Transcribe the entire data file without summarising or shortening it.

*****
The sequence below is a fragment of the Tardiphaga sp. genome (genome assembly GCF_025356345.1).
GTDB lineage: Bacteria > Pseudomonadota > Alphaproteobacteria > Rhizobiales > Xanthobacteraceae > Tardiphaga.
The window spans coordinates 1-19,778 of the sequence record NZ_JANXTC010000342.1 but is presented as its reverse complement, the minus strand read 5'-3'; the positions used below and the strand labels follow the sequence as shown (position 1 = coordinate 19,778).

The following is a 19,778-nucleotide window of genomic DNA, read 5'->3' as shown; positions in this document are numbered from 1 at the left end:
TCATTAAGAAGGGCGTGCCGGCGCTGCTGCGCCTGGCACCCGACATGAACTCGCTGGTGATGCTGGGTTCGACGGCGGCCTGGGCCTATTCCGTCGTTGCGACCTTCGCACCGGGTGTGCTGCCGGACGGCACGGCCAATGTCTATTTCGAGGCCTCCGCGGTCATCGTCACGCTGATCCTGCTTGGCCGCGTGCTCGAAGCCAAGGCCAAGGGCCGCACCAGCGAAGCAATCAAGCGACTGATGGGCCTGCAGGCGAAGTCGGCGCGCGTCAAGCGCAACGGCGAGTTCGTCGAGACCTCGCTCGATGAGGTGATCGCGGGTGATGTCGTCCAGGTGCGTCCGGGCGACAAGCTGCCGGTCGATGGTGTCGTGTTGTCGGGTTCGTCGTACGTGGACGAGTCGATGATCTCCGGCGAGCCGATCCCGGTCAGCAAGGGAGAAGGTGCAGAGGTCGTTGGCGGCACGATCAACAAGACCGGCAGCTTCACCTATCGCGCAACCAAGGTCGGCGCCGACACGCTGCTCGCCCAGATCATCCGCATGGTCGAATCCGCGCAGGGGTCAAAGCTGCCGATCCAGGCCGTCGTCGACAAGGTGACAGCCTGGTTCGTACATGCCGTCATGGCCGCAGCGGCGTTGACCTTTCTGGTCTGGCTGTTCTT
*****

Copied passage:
The sequence below is a fragment of the Tardiphaga sp. genome (genome assembly GCF_025356345.1).
GTDB lineage: Bacteria > Pseudomonadota > Alphaproteobacteria > Rhizobiales > Xanthobacteraceae > Tardiphaga.
The window spans coordinates 1-19,778 of the sequence record NZ_JANXTC010000342.1 but is presented as its reverse complement, the minus strand read 5'-3'; the positions used below and the strand labels follow the sequence as shown (position 1 = coordinate 19,778).

The following is a 19,778-nucleotide window of genomic DNA, read 5'->3' as shown; positions in this document are numbered from 1 at the left end:
TCATTAAGAAGGGCGTGCCGGCGCTGCTGCGCCTGGCACCCGACATGAACTCGCTGGTGATGCTGGGTTCGACGGCGGCCTGGGCCTATTCCGTCGTTGCGACCTTCGCACCGGGTGTGCTGCCGGACGGCACGGCCAATGTCTATTTCGAGGCCTCCGCGGTCATCGTCACGCTGATCCTGCTTGGCCGCGTGCTCGAAGCCAAGGCCAAGGGCCGCACCAGCGAAGCAATCAAGCGACTGATGGGCCTGCAGGCGAAGTCGGCGCGCGTCAAGCGCAACGGCGAGTTCGTCGAGACCTCGCTCGATGAGGTGATCGCGGGTGATGTCGTCCAGGTGCGTCCGGGCGACAAGCTGCCGGTCGATGGTGTCGTGTTGTCGGGTTCGTCGTACGTGGACGAGTCGATGATCTCCGGCGAGCCGATCCCGGTCAGCAAGGGAGAAGGTGCAGAGGTCGTTGGCGGCACGATCAACAAGACCGGCAGCTTCACCTATCGCGCAACCAAGGTCGGCGCCGACACGCTGCTCGCCCAGATCATCCGCATGGTCGAATCCGCGCAGGGGTCAAAGCTGCCGATCCAGGCCGTCGTCGACAAGGTGACAGCCTGGTTCGTACATGCCGTCATGGCCGCAGCGGCGTTGACCTTTCTGGTCTGGCTGTTCTT